Recent Market Developments in Cable Tech
In 2009, there were over 30 different types of chargers being used by the average consumer. The most popular of which were the Micro USB (micro-B), Lightning, Mini USB and the USB A. The most commonly used for devices was the Micro USB, Apple users operated their devices with the lightning cable (which is effectively the invert of what we now call USB C).
Tech Giants Against the Environment
Despite transparent efforts to appear environmentally responsible, it’s widely understood that tech giants – Google, Amazon, Meta, Apple, and Microsoft – strive to reach maximum capital within cable tech. This appears to be the case with Apple in particular, who make a substantial profit with overpriced accessories through the introduction of products that necessitate their own individual cables. In 2020 Q4, Apple sold 81.8 million iPhones – if just 1% of those customers required new charging cables (costing £20 each) Apple would generate £16.3M in cable tech sales alone.
Microsoft Moves Against the Tide
At the time, when other tech giants were adding USB C to their products, Microsoft conversely refused to add the cable to their new Surface devices. As a result of this refusal, 2015 saw new Microsoft products without a USB C port. Their argument was that consumers tried to use USB ports to charge their phones and were left unimpressed by the charging capabilities. In reaction to this, Microsoft added USB A port to the transformer on the laptop charger for the phone devices. Whilst consumers expected phones to be charged more quickly, the technology was unable to provide this. These years in particular saw resistance on the side of Microsoft, whose priorities of user expectations and security should have been met before add on’s were included in the port.
A Maze of Cable Tech
One of the main problems with USB Cables (before USB C was on the horizon), was that one end must always be inserted into the computer (USB A). The other end would meet a wide range of different ports, depending on the device. In 2014, USB C was finalised. In 2015, Microsoft launched this Lumia which used a USB Cable, which meant access to either end of the cable and the ability to transfer video or sound over the cable. With regard to user experience, as it could be used on both ends, the USB cable was proven to have great advantages. Another advantage of the cable is that can be used for video; increasingly monitors are now replacing the traditional connections (HDMI, DVI, DisplayPort, and Mini Display port) to just using USB C.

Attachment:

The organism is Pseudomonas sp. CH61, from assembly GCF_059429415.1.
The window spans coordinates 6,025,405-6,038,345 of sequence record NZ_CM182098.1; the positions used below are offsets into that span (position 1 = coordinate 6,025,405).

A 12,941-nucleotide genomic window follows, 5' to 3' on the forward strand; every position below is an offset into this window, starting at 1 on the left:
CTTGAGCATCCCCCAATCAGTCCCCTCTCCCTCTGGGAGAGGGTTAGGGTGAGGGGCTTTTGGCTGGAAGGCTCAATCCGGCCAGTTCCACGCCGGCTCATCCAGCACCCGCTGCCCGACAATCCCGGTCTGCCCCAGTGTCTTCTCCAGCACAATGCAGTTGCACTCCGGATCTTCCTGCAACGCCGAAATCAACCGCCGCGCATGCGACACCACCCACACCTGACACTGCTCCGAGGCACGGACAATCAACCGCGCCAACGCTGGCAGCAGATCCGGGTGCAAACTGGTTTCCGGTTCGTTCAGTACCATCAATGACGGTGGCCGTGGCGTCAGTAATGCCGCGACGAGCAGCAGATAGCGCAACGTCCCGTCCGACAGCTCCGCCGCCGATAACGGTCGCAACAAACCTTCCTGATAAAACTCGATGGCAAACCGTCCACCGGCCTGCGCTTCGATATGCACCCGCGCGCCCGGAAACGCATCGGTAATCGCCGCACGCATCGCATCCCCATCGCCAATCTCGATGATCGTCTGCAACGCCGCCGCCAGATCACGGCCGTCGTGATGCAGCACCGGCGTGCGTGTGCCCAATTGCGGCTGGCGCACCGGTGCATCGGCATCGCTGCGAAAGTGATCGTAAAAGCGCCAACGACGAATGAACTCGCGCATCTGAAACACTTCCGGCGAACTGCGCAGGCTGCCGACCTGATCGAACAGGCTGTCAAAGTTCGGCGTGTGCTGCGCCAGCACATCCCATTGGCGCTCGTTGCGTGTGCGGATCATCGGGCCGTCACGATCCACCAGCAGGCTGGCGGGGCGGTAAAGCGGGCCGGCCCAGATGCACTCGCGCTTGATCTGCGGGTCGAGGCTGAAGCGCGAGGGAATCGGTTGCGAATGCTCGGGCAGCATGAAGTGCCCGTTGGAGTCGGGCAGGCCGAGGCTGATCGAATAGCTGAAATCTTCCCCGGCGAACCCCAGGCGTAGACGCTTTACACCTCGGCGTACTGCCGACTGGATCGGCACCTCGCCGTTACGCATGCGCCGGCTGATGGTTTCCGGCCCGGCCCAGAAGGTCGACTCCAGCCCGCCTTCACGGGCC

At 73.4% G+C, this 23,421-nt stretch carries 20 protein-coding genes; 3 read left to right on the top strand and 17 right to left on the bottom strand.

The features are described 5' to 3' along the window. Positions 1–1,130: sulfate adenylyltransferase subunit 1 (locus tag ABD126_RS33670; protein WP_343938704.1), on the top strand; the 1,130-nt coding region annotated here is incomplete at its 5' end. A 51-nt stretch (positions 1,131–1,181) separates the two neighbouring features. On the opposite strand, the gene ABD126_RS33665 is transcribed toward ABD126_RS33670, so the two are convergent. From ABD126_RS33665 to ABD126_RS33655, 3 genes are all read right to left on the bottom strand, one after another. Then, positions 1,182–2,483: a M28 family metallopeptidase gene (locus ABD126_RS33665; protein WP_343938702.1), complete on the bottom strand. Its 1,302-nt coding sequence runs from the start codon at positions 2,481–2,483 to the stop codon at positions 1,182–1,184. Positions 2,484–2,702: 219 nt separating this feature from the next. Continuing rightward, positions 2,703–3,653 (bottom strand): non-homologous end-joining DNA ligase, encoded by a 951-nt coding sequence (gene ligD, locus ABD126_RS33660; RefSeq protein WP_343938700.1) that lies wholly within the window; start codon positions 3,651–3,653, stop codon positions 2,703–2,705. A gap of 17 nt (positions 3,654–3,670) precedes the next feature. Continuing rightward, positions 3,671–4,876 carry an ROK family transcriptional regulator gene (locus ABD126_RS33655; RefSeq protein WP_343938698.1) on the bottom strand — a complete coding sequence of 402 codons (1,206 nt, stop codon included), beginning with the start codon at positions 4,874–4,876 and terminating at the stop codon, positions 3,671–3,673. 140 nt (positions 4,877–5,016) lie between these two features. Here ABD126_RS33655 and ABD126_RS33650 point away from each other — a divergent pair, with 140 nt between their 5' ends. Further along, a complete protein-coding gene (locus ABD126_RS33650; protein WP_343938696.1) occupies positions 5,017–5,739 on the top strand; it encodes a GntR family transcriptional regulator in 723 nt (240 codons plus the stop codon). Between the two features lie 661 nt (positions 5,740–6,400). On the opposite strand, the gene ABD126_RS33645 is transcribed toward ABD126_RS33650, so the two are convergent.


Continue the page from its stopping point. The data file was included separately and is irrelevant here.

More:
The lightning cable, developed by Apple, was more advanced than the previous USB’s. Despite being a particularly innovative move by Apple, the tech giant still refused to apply its use to all their devices. Their argument against moving towards one cable – despite being the environmentally responsible choice – claimed its consequent limitations would run the risk of stifling innovation within cable tech.
The Future of Cohesion within Cable Tech
Motivated primarily by profit, Apple has created a brand around doing it differently. Their marketing campaigns for their unique, and ultimately environmentally problematic, iPhone chargers have been so successful within the world of cable tech that “does any have an iPhone cable?” is an ingrained part of the rhetoric inside any modern-day office. It’s no secret that Apple has developed an incredible cult-like following, the appetite for their new releases leaves queues of tech-heads and creatives alike snaking around the block of each store. This appetite leaves automatic demand for Apple cable tech. Great for Apple, bad for the planet.
A harmonious collaboration between tech companies on the creation of a “one size fits all” cable would certainly provide a more sustainable solution to the current discrepancies within cable tech. The solution would result in a USB element being integrated at both ends. Whilst this may seem the most cohesive, environmentally conscious answer for the future of cable tech, one cable could unrealistically fulfill the needs of each individual device. One further, and perhaps more realistic, the solution to the current state of cable tech would be to simply reduce the number of USB versions with each cable. As it stands, the number of variations that exist within cable tech ultimately prioritise the technology provider, not the user or the planet.
– By Eliza Edwards